And the visual imagery in Hebrew is interesting: literally, "they are like our bread (manna); their shadow has turned aside from over them." In those days, the manna fell like dew every night, and the Israelites gathered it at sunrise. But as the sun got higher in the sky, any manna left on the ground melted away. That's the true status of any situation -- that God is in charge. God's enemies may look tough initially, but they'll melt away if we move in faith in obedience to the Lord.

One thing keeps grabbing me as I review these passages: In verse 9, they said "Don't rebel against the Lord." Did the Israelites think they were rebelling? No. They just thought they were being sensible: "Surely God wouldn't want us to do something hasty or rash. Surely we don't want to embarass God by tackling something we can't handle."

Hey! Think about their point of view: In order to act on God's promises, they would have to jump in there and expect miracles from God to keep them alive. None of this plugging-along stuff: if God doesn't keep His promises, and if God doesn't work miracles to protect them, these Israelites are not just embarrassed or uncomfortable -- they're dead. And yet the clear message of this passage is that for them to NOT expect God to do miracles was to be a rebel against God!

Let me repeat that: For them to NOT expect God to do miracles was the essence of rebelling against God.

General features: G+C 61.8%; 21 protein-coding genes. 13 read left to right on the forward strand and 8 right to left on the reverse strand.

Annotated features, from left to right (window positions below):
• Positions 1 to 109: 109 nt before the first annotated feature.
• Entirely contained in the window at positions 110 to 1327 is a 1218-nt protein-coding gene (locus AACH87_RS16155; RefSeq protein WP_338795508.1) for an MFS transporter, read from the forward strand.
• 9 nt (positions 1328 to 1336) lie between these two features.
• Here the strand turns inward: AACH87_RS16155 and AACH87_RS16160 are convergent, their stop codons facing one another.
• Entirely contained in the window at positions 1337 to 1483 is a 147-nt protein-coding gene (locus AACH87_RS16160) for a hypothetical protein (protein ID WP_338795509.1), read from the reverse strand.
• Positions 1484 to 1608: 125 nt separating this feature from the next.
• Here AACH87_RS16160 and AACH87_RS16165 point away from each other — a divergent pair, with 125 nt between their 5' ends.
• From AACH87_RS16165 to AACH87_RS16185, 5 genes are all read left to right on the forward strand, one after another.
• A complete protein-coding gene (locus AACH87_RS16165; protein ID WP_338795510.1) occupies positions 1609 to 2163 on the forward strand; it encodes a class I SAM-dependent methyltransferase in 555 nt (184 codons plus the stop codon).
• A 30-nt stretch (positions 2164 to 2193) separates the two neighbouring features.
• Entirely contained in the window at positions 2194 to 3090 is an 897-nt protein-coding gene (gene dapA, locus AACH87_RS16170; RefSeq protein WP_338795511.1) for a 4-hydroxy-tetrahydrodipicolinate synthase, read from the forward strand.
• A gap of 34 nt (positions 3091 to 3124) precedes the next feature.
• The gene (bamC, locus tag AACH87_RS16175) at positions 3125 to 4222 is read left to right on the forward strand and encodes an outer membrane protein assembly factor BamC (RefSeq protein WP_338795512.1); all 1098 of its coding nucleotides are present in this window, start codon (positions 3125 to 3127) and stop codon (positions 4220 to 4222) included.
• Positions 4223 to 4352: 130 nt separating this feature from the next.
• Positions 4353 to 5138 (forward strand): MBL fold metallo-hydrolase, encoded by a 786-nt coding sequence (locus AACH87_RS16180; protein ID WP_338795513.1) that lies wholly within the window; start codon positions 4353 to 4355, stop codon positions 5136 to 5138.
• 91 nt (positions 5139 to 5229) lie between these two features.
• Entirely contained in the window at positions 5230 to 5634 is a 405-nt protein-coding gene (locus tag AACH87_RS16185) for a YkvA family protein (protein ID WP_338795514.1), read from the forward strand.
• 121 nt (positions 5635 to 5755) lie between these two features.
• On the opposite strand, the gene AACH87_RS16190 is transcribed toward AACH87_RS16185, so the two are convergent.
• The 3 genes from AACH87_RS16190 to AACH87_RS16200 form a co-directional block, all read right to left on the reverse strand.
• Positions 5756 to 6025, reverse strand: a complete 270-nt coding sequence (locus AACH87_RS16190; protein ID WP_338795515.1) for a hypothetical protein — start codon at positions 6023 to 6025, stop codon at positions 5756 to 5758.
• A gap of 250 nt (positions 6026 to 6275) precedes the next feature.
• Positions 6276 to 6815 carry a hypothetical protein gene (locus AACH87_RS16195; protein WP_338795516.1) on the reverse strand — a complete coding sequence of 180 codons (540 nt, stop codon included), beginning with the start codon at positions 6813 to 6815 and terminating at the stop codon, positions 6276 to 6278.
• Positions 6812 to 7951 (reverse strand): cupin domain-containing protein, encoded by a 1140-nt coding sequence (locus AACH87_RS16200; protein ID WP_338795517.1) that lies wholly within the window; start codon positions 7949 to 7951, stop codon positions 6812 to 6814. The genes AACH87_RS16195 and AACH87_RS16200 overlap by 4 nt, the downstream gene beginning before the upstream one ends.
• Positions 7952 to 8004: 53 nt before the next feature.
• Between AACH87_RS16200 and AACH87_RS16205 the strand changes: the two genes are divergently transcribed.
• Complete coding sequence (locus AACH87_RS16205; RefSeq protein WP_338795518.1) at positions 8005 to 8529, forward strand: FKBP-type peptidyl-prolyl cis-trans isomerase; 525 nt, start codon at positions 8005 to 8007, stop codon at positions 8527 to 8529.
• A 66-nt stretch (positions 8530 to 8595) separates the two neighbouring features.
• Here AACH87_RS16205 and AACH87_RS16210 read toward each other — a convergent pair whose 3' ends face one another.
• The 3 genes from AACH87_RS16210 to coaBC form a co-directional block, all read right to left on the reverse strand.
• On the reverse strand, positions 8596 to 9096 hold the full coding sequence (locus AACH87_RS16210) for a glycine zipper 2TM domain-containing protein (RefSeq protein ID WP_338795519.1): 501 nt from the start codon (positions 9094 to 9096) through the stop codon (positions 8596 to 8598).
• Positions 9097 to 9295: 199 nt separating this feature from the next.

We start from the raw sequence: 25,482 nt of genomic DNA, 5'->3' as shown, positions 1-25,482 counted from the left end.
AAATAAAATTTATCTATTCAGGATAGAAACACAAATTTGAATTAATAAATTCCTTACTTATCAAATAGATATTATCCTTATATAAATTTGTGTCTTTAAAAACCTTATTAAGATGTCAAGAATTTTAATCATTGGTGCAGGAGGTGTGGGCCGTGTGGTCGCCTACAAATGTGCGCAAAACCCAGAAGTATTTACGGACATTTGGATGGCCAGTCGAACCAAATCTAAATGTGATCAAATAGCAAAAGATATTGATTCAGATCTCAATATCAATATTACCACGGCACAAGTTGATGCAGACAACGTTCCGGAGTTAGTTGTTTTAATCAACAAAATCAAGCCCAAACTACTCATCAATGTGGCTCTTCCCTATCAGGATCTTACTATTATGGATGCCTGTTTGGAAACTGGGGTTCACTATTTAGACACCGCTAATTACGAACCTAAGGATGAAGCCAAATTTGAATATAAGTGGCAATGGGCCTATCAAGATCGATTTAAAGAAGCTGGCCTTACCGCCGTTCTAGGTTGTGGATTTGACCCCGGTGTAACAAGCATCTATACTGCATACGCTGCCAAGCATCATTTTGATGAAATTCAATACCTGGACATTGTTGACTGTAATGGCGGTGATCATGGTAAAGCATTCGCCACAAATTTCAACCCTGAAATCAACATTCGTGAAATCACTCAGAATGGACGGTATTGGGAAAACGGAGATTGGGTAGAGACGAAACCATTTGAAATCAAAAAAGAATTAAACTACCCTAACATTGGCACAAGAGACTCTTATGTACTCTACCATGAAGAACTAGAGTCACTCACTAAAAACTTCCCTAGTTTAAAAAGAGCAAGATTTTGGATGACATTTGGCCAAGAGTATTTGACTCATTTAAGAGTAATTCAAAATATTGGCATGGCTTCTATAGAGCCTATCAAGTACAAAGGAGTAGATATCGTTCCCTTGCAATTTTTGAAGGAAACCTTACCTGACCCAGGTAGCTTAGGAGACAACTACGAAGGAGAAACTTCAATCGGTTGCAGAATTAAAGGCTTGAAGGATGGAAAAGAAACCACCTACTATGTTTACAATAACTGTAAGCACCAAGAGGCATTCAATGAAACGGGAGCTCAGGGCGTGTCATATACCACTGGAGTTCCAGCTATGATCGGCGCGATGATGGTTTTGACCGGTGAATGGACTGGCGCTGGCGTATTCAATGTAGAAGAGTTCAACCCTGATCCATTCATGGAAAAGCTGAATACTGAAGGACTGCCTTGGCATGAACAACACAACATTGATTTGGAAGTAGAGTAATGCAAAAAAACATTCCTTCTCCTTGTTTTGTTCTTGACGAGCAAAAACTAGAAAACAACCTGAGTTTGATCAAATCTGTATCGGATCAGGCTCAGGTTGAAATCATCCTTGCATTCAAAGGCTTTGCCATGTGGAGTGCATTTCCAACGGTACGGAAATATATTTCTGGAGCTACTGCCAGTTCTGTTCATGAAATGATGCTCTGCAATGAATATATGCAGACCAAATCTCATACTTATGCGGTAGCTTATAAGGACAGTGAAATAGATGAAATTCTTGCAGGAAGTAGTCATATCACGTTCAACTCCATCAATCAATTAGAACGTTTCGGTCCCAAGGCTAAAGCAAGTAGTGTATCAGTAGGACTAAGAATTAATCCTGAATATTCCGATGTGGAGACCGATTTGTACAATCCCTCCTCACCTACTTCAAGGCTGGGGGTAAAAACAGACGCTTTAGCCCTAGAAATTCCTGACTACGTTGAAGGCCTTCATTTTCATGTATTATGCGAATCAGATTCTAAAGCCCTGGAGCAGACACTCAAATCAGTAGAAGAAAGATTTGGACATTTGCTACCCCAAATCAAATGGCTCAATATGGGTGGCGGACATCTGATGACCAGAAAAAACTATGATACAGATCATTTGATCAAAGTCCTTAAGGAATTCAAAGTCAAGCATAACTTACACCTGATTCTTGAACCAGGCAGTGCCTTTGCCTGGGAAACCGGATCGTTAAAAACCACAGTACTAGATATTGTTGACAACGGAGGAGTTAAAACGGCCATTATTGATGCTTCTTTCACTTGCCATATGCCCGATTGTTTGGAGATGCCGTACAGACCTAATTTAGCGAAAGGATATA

For comparison, is there anything that God is calling us to do today that threatens our lives or our personal, physical security quite like the people in the desert were facing? For most of us, not much.

But think of what Jesus has called us to do: to preach the Gospel, to heal the sick, to deliver the captives, and to put all our hopes for eternal security on His sacrifice more than 1900 years ago. Think about it a moment: How many of those projects are going to succeed without supernatural intervention? None of them.

Why pray for healing if we don't believe we'll receive it? And how can we receive it if God doesn't intervene with His power? And just what is it that motivates God to intervene with His power?

Faith -- our soberly recognizing God's promises instead of outward circumstances.

Let me assure you, if we don't expect God to do miracles in keeping His promises, we are being rebels. Remember what Joshua and Caleb told the group: "...if the Lord delights in us..."

The message of Joshua and Caleb is consistent with New Testament Scripture, For example, in Paul's letter to the Hebrews, chapter 11, verse 6 we read:

But without faith it is impossible to please Him, for he who comes to God must believe that He is, and that He is a rewarder of those who diligently seek Him.

Shift gears. Let's look at some other Scriptures dealing with selective sight. Turn to 2 Corinthians 4, verses 1-6:

Therefore, since we have this ministry, as we have received mercy, we do not lose heart. 2 But we have renounced the hidden things of shame, not walking in craftiness nor handling the word of God deceitfully, but by manifestation of the truth commending ourselves to every man's conscience in the sight of God.